"This amounts to an absolute and indefinite prohibition upon the acquisition of firearms by the citizens of this commonwealth," Justice Wecht said in an opinion joined by two of his colleagues. "In my view, it is incumbent upon the governor to make some manner of allowance for our citizens to continue to exercise this constitutional right."
By simply declining to assume jurisdiction over the challenge to Wolf's restrictions on gun sales, the court left open the possibility of the issue being brought again before a lower court, Duquesne University School of Law professor Bruce Ledewitz told Law360 on Monday.
"They haven't decided anything on the merits," Ledewitz said. "You cannot preclude anybody from suing again based on this order."
Joshua Prince, an attorney with Civil Rights Defense Firm PC who helped bring Friday's lawsuit, said in an email to Law360 on Monday that he was evaluating his options for potential future legal action against the order.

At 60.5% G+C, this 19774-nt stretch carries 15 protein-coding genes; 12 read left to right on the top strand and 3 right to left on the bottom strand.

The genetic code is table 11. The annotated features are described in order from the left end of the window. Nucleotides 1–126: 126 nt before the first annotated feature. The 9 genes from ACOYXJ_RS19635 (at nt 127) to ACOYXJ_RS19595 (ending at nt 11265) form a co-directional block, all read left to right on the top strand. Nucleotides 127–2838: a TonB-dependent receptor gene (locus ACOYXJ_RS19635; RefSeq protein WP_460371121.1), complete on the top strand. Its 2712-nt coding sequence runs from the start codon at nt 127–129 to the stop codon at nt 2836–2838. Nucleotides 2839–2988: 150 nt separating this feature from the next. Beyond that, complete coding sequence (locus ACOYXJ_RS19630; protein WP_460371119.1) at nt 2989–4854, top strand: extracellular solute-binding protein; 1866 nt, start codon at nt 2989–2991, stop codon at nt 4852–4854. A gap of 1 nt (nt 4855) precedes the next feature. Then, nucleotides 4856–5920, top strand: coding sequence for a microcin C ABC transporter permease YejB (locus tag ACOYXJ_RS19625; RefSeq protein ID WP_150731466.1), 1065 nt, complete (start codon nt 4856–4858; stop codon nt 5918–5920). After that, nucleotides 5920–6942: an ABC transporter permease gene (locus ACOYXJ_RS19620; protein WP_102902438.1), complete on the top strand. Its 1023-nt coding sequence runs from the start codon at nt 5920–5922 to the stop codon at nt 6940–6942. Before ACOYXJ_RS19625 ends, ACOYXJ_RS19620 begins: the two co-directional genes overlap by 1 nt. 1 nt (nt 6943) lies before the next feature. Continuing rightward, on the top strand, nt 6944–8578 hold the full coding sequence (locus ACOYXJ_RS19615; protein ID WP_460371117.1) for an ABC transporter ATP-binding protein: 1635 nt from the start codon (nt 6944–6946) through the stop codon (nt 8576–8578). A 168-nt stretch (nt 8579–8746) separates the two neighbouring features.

In a post to his firm's blog on Sunday, Prince called the high court's disposition "a major blow to constitutional rights of Pennsylvanians."
"I am truly sorry to all Pennsylvanians that our Supreme Court has chosen to sit idly by, while the governor, through executive fiat, eviscerates our constitutional rights," he said.
He noted in the post, however, that anyone cited for violating the order could challenge any action taken against them on statutory and constitutional grounds in court.
As the case in Pennsylvania was thrown out on Sunday, a new one arose in New Jersey on Monday as both a Second Amendment advocacy group and a Middlesex County gun shop filed suit in federal court challenging a portion of Gov. Phil Murphy's shutdown order deeming firearm dealers nonessential businesses.